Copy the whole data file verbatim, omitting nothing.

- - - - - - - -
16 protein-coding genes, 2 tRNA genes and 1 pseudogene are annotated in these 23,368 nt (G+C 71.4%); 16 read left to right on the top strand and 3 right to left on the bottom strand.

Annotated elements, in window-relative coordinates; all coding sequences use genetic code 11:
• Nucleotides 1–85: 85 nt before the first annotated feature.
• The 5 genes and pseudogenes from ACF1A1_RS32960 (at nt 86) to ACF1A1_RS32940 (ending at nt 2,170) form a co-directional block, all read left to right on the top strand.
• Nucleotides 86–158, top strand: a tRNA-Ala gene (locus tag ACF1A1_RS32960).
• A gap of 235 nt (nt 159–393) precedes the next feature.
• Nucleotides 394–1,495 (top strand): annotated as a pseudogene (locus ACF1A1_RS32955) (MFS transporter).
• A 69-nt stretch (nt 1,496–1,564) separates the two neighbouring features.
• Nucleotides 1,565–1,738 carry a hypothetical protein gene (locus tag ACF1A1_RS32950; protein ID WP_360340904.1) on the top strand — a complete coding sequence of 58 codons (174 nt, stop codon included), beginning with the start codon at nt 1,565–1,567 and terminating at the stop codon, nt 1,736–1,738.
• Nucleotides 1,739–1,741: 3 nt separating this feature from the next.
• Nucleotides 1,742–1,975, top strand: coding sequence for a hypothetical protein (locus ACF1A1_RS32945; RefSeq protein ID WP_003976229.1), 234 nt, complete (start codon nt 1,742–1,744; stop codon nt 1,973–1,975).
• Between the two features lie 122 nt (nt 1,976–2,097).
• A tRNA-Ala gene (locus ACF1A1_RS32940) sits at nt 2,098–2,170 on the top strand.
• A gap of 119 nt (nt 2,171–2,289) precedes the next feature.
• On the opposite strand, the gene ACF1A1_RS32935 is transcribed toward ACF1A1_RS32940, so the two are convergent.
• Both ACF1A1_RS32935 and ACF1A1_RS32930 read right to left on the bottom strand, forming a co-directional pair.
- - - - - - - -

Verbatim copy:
16 protein-coding genes, 2 tRNA genes and 1 pseudogene are annotated in these 23,368 nt (G+C 71.4%); 16 read left to right on the top strand and 3 right to left on the bottom strand.

Annotated elements, in window-relative coordinates; all coding sequences use genetic code 11:
• Nucleotides 1–85: 85 nt before the first annotated feature.
• The 5 genes and pseudogenes from ACF1A1_RS32960 (at nt 86) to ACF1A1_RS32940 (ending at nt 2,170) form a co-directional block, all read left to right on the top strand.
• Nucleotides 86–158, top strand: a tRNA-Ala gene (locus tag ACF1A1_RS32960).
• A gap of 235 nt (nt 159–393) precedes the next feature.
• Nucleotides 394–1,495 (top strand): annotated as a pseudogene (locus ACF1A1_RS32955) (MFS transporter).
• A 69-nt stretch (nt 1,496–1,564) separates the two neighbouring features.
• Nucleotides 1,565–1,738 carry a hypothetical protein gene (locus tag ACF1A1_RS32950; protein ID WP_360340904.1) on the top strand — a complete coding sequence of 58 codons (174 nt, stop codon included), beginning with the start codon at nt 1,565–1,567 and terminating at the stop codon, nt 1,736–1,738.
• Nucleotides 1,739–1,741: 3 nt separating this feature from the next.
• Nucleotides 1,742–1,975, top strand: coding sequence for a hypothetical protein (locus ACF1A1_RS32945; RefSeq protein ID WP_003976229.1), 234 nt, complete (start codon nt 1,742–1,744; stop codon nt 1,973–1,975).
• Between the two features lie 122 nt (nt 1,976–2,097).
• A tRNA-Ala gene (locus ACF1A1_RS32940) sits at nt 2,098–2,170 on the top strand.
• A gap of 119 nt (nt 2,171–2,289) precedes the next feature.
• On the opposite strand, the gene ACF1A1_RS32935 is transcribed toward ACF1A1_RS32940, so the two are convergent.
• Both ACF1A1_RS32935 and ACF1A1_RS32930 read right to left on the bottom strand, forming a co-directional pair.